My co-founder 'Bob', and myself have been working out of separate locations for about 2 years. Bob and I built the business together and we both own an equal share.

We are looking to get an office together in order to more efficiently handle an increased workload. Bob strongly insists on me using his office full-time. However, a one way trip takes ~1 hour of my day and less than 10 minutes of his. In addition, the office itself is shared with other people, whom have nothing to do with the business. Bob has good relationships with them. I feel like this makes him reluctant to leave, although he won't admit to it.

I've argued these points and I've suggested that with increased supply for office space, we could easily find an affordable location which works for the both of us. Unfortunately, Bob is very persistent and I am not willing to give in to this. I would like to avoid a power-struggle situation as this could really put a strain on our relationship.

Thank you for your input :)

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    It IS a power struggle situation, that's unavoidable. – Kilisi Apr 28 '16 at 21:20
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    Do you have anything other than personal woes to stake your claim on? If there's no return on investing in a new office space when/because a perfectly good space is already in use, moving may come off as a bad idea. That's of course just one example. – CKM Apr 28 '16 at 21:24
  • Presumably, the alternative would be to use the OP's current office for both. – Patricia Shanahan Apr 28 '16 at 21:28
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    This is entirely interpersonal negotiations. You two need to find a compromise, and only you two know what things you'd be willing to trade away. Personal reaction: if he insists without offering anything in return, that bodes ill for your business's survival. Giving up the idea to co-locate may be the best option available. – keshlam Apr 28 '16 at 21:39
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    Just work remotely, you don't work for him so he can't say no to that. – user7230 Apr 28 '16 at 21:39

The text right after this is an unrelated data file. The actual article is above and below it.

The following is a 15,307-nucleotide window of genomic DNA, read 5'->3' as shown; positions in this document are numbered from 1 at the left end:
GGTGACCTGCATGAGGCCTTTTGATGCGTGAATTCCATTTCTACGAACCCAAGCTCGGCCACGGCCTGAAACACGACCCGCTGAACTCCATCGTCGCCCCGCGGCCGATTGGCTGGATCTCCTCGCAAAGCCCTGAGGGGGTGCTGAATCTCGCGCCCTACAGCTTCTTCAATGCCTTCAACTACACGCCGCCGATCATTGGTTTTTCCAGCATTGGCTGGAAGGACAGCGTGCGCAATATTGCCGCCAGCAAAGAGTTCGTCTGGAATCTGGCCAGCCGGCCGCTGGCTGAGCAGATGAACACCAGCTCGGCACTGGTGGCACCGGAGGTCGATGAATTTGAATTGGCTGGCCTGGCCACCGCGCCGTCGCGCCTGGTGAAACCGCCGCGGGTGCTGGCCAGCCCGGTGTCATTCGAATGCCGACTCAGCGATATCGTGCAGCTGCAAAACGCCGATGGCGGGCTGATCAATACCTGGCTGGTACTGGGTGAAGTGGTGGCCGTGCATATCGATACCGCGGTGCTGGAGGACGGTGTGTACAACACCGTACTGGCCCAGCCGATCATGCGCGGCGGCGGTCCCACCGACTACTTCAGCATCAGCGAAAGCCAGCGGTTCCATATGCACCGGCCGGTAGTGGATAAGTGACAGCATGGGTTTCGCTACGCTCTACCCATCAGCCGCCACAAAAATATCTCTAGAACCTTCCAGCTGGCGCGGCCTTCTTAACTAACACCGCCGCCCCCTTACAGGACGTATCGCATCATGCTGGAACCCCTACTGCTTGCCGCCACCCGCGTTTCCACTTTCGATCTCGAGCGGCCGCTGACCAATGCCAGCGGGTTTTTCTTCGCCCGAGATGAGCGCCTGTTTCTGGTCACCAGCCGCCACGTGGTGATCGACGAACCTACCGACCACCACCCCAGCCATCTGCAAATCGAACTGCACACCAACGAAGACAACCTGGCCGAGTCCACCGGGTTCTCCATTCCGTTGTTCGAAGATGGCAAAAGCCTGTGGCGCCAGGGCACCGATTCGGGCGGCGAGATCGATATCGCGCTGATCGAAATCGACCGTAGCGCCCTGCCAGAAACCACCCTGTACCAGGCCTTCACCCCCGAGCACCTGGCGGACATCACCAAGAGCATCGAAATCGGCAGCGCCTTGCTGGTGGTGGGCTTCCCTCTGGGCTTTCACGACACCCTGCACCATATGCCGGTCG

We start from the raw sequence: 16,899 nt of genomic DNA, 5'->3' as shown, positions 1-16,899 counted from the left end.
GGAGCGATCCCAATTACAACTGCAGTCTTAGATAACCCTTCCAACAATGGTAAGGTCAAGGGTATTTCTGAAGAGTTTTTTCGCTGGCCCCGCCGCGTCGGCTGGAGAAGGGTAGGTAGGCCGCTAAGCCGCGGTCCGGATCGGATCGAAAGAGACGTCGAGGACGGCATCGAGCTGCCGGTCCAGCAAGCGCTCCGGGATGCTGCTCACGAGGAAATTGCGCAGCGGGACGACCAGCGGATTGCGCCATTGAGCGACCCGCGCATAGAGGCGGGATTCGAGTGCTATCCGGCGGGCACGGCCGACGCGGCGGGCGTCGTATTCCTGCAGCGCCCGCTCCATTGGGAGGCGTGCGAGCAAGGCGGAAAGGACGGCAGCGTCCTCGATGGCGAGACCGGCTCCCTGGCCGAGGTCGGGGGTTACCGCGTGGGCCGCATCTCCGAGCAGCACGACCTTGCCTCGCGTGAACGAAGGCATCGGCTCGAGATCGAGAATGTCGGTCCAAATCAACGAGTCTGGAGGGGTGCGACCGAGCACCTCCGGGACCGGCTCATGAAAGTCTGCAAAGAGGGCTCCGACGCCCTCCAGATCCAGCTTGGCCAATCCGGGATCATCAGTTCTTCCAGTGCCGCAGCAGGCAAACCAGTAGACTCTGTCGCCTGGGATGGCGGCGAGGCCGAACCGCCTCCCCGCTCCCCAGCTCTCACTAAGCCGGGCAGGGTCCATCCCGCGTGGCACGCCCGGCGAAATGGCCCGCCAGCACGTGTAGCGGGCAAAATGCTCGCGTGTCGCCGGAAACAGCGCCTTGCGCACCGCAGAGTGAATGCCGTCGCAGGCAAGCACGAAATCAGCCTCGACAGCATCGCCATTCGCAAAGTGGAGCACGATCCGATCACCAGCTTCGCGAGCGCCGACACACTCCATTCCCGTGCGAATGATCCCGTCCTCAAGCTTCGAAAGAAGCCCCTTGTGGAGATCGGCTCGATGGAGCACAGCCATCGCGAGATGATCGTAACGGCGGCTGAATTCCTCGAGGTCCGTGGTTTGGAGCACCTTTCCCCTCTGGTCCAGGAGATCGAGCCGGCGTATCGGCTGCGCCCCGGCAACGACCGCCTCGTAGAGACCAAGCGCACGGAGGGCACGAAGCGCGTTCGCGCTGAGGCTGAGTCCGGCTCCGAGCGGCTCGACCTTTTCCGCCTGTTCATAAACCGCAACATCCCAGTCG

Very respectfully insist that wasting 2 hours of your day commuting is off the table. Offer to find an office mid-way between you, such that you guys have a similar commute.

Be polite, and reasonable, but don't back down, and don't give in.

Don't be afraid to say that you feel like he is not valuing your time if he gets really pushy and unreasonable.

If he doesn't compromise you may wish to reassess your business relationship.

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Focus on negotiating based on the business points that make you both successful. What do you both need, together, that one office or the other does not have? Good connectivity? A private space? Is there a new idea that makes something more important than many other considerations? "Hey bob, I saw this place at X that can help us [do the thing with more awesome and less suck, however that is defined for you] because [reason]. Would you at least look at it with me?"

If you can get Bob that far, have a game plan going into showing the space. Focus less on what YOU like about it, why does BOB care? What is in it for Bob? You already know your stuff, but your objective is to make this new and exciting for bob. Draw bob in: "hey bob, I was hoping for your advice, what is the best way to [put in your desk|get common ideas|add a whiteboard|bring in customers]."

Don't be afraid to "go to the balcony" if the discussion is getting uncomfortable or personal. Take the time to cool so bob can think about whats important and you can too. This can mean you find reasons to go for coffee or otherwise take a "natural" break that can help you control the pace without being completely transparent in what you are trying to do and why.

Consider showing Bob a couple places you dont like and then one he really will, the more that you can get bob to take ownership of selling YOU on something because he thinks you are tied to place 1 or place 2, the better chance you have getting him off his original position of "I dont care about any of these, Im not going".

The key here is to draw out what the objective things are that Bob needs and that you need, find opportunities for a shared win, and the more of it that bob can participate in taking ownership in the win, the better for you both.

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  • Incidentally, I personally recommend a text called "Getting to Yes" by William Ury. Its a spectacularly useful primer on the Harvard approach to negotiation, and even if you dont buy into everything, there are tools that can be in your toolbox forever in anything you have to negotiate: office space, price with customer, movie or car show with the wife, anything. – ThatGuy Apr 29 '16 at 15:04

You need to make some type of compromise. Only go a few days a week. Use some of the time you're together to work on things like Skype or chat to be able to work when remote.

There could be a cafe that is closer to your that could be used a day or two.

He doesn't want to give up his office, but it is not reasonable for you to be burdened with unnecessary commute. If the company is paying for his space, you may want to look for less expensive spaces closer to you. That may be enough leverage to make him consider a compromise.

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